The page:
On education, well, we know the problems. We don’t need any more expensive ‘expert’ reports. What we need to do is start implementing the recommendations, but do it properly, involving all the relevant stakeholders and following proper procedures. That doesn’t seem to have occurred so far, instead we have apparently introduced another laywer of suspicion there. I think an argument could be made for identifying about ten top teaching schools and fund our prospective teachers to get their qualifications there, and have them bonded to the public system for X amount of years. Right now there is at least the perception that some teachers themselves have questionable credentials from questionable teaching colleges. This way we would at least get rid of that perception as well as standardise some of the quality.
On crime, well, I think we really need to focus on proper rehabilitation and counselling inside prison, and outside we need to give the parole officers the support they need, which has been sorely lacking over the years, at least in practice. This should help reduce recidivism. What I am wary of is some sort of neo-conservative reaction demanding the reintroduction of corporal and capital punishment, which I feel would be both a step backwards and counterproductive in the long-term. Ultimately crime, at least the levels we have now, is a manifestation of the problems in our education, housing and social/cultural areas that we have allowed to fester. It will take time to fix it, there is no silver-bullet there.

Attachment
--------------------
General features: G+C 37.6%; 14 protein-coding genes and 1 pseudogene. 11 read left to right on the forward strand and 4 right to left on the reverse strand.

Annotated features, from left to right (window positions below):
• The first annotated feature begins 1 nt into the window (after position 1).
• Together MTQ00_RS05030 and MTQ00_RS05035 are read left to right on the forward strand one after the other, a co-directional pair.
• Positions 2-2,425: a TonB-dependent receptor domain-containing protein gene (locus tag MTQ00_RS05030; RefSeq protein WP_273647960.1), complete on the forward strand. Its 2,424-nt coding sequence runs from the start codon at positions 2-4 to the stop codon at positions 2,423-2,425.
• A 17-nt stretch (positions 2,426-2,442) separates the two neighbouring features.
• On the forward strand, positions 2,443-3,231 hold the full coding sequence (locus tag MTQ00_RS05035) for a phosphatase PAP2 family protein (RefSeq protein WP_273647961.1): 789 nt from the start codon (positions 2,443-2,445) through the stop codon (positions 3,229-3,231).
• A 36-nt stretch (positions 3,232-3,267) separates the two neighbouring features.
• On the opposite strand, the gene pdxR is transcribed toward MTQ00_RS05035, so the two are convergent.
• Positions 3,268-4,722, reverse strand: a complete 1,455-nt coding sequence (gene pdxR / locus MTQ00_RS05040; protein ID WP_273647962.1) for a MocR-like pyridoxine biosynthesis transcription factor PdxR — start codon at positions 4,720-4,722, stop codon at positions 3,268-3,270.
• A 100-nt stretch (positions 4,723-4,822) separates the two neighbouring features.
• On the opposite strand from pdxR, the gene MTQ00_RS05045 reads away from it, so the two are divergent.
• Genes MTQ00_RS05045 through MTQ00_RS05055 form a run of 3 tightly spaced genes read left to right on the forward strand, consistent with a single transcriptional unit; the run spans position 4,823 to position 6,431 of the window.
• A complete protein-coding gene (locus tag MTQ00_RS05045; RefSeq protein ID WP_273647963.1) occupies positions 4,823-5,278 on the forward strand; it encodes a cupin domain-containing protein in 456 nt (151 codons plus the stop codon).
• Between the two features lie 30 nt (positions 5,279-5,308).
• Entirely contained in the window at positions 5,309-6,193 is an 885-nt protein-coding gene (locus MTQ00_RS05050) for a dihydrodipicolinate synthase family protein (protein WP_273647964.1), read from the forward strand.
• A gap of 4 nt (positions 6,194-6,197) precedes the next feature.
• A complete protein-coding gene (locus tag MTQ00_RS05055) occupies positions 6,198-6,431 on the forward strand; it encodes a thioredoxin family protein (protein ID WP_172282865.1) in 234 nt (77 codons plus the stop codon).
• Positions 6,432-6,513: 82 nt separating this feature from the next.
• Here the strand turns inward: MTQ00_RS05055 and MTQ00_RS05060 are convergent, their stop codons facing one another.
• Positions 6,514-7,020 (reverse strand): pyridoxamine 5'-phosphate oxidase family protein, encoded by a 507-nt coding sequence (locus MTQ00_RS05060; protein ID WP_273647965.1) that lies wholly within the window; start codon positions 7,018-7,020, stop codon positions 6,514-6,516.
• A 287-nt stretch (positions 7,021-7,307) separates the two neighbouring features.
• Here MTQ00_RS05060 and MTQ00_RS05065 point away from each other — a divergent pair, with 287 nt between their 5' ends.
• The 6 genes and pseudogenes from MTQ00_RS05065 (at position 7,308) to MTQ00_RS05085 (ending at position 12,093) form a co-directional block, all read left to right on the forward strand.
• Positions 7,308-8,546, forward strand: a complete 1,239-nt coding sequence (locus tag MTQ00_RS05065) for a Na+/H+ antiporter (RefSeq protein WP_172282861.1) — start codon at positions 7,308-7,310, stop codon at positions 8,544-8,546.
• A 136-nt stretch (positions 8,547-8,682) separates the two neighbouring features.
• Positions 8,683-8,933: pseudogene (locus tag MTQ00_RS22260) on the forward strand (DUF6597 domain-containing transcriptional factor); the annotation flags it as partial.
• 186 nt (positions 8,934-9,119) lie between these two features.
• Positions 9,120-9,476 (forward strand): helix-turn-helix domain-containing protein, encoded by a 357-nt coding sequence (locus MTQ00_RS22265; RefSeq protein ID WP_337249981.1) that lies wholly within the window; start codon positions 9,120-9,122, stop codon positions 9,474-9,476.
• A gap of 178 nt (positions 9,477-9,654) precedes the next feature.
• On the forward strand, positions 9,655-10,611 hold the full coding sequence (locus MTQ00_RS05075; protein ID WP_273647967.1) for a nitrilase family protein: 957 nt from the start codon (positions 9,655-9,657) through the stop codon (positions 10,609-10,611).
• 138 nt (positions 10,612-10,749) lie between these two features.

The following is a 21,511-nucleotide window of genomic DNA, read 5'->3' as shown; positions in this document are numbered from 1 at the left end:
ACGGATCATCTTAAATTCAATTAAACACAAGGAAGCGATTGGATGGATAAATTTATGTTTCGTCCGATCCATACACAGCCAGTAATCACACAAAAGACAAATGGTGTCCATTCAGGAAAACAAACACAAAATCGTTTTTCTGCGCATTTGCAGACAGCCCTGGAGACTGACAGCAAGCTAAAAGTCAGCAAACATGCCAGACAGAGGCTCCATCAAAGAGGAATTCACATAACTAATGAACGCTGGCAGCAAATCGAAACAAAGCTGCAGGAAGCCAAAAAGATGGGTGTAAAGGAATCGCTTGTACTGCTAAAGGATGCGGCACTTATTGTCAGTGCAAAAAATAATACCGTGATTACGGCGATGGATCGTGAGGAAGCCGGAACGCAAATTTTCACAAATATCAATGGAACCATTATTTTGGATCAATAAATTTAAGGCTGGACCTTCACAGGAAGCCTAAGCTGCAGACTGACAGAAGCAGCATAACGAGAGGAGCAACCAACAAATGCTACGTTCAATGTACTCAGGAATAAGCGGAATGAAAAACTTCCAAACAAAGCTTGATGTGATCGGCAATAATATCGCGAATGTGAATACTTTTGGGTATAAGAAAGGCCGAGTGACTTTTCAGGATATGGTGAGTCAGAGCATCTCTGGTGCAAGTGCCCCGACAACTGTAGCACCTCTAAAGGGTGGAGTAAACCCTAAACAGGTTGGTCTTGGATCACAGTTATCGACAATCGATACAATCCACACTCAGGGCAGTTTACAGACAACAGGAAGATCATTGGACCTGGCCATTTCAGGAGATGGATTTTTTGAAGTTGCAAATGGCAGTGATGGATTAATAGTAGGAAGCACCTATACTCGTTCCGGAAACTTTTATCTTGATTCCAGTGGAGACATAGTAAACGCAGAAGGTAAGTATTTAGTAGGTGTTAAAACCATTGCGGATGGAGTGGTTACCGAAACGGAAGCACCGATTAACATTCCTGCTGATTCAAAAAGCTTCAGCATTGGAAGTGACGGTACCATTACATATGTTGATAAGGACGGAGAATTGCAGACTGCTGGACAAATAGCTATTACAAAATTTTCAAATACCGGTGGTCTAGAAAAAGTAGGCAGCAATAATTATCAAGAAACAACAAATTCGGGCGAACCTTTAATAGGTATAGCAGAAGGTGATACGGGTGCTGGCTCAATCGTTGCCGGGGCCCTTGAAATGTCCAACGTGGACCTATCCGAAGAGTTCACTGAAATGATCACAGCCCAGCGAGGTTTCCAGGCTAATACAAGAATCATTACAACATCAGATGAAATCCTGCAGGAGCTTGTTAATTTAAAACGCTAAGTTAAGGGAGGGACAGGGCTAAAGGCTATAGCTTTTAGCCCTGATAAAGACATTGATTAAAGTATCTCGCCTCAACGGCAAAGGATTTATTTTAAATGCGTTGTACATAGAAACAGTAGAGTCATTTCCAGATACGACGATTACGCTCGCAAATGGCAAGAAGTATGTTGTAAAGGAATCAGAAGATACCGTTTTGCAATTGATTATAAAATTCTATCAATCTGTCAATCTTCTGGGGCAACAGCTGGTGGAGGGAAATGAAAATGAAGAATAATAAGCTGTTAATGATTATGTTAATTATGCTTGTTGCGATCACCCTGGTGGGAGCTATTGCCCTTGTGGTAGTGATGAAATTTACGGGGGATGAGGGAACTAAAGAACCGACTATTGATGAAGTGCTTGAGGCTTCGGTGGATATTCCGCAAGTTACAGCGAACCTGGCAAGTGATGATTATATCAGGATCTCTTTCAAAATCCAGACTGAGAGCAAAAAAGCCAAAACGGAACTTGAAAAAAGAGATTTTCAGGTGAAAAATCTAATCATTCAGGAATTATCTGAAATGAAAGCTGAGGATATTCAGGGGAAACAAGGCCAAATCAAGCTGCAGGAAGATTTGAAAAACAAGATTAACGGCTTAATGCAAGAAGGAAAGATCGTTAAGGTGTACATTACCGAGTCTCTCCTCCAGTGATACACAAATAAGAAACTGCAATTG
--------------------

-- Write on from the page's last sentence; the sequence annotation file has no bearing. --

To the Bermuda Sun:
Basically I would say that the next Premier needs to make the three areas of the economy, education and crime their priorities; in short we need to take some time out from focusing on fresh coats of paint (which is important) and instead take a look at the solidity of the structure itself.
In addition to those three areas I think the time has come for the Party to move forward on some substantial political reform, moving beyond the constituency reforms of our first term. I would even like to see a new Constitutional Conference initiated. This would have to involve all stakeholders, and we should look at the way CUAS and the original Sustainable Development plan went about, with a series of key stakeholder consultations and followed up with a series of regional town-hall style meetings.